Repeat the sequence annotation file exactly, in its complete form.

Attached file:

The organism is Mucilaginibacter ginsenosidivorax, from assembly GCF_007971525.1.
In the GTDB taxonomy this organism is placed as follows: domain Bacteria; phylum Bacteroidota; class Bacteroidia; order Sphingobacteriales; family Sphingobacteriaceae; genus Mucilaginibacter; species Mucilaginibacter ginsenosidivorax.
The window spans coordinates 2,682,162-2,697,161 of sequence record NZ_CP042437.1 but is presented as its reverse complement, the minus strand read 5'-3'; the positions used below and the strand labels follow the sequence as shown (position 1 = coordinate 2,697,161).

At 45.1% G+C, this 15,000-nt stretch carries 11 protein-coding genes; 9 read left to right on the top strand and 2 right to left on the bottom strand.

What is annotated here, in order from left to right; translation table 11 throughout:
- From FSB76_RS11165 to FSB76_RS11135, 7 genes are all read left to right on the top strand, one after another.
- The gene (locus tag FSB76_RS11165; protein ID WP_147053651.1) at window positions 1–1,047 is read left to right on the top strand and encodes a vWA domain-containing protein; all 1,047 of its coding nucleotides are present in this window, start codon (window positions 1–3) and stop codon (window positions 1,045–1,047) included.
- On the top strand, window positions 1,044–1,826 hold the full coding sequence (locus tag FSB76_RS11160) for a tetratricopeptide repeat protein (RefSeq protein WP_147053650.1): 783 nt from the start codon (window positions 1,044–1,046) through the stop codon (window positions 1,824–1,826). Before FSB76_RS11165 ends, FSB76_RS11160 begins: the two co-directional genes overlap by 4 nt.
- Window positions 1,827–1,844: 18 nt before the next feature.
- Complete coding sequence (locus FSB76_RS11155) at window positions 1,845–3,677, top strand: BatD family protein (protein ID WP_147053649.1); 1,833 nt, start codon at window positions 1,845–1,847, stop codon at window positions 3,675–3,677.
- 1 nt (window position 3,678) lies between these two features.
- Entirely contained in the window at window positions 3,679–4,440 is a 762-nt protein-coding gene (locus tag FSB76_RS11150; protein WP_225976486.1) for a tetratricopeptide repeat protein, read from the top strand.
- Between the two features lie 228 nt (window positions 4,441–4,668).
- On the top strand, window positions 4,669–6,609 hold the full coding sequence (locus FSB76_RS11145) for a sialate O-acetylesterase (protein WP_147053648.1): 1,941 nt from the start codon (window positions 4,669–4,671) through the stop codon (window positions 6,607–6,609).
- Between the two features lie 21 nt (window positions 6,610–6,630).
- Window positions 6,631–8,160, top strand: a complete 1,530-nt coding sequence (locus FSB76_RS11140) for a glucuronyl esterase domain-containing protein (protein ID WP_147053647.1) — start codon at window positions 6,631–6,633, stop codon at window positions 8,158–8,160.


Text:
The organism is Mucilaginibacter ginsenosidivorax, from assembly GCF_007971525.1.
In the GTDB taxonomy this organism is placed as follows: domain Bacteria; phylum Bacteroidota; class Bacteroidia; order Sphingobacteriales; family Sphingobacteriaceae; genus Mucilaginibacter; species Mucilaginibacter ginsenosidivorax.
The window spans coordinates 2,682,162-2,697,161 of sequence record NZ_CP042437.1 but is presented as its reverse complement, the minus strand read 5'-3'; the positions used below and the strand labels follow the sequence as shown (position 1 = coordinate 2,697,161).

At 45.1% G+C, this 15,000-nt stretch carries 11 protein-coding genes; 9 read left to right on the top strand and 2 right to left on the bottom strand.

What is annotated here, in order from left to right; translation table 11 throughout:
- From FSB76_RS11165 to FSB76_RS11135, 7 genes are all read left to right on the top strand, one after another.
- The gene (locus tag FSB76_RS11165; protein ID WP_147053651.1) at window positions 1–1,047 is read left to right on the top strand and encodes a vWA domain-containing protein; all 1,047 of its coding nucleotides are present in this window, start codon (window positions 1–3) and stop codon (window positions 1,045–1,047) included.
- On the top strand, window positions 1,044–1,826 hold the full coding sequence (locus tag FSB76_RS11160) for a tetratricopeptide repeat protein (RefSeq protein WP_147053650.1): 783 nt from the start codon (window positions 1,044–1,046) through the stop codon (window positions 1,824–1,826). Before FSB76_RS11165 ends, FSB76_RS11160 begins: the two co-directional genes overlap by 4 nt.
- Window positions 1,827–1,844: 18 nt before the next feature.
- Complete coding sequence (locus FSB76_RS11155) at window positions 1,845–3,677, top strand: BatD family protein (protein ID WP_147053649.1); 1,833 nt, start codon at window positions 1,845–1,847, stop codon at window positions 3,675–3,677.
- 1 nt (window position 3,678) lies between these two features.
- Entirely contained in the window at window positions 3,679–4,440 is a 762-nt protein-coding gene (locus tag FSB76_RS11150; protein WP_225976486.1) for a tetratricopeptide repeat protein, read from the top strand.
- Between the two features lie 228 nt (window positions 4,441–4,668).
- On the top strand, window positions 4,669–6,609 hold the full coding sequence (locus FSB76_RS11145) for a sialate O-acetylesterase (protein WP_147053648.1): 1,941 nt from the start codon (window positions 4,669–4,671) through the stop codon (window positions 6,607–6,609).
- Between the two features lie 21 nt (window positions 6,610–6,630).
- Window positions 6,631–8,160, top strand: a complete 1,530-nt coding sequence (locus FSB76_RS11140) for a glucuronyl esterase domain-containing protein (protein ID WP_147053647.1) — start codon at window positions 6,631–6,633, stop codon at window positions 8,158–8,160.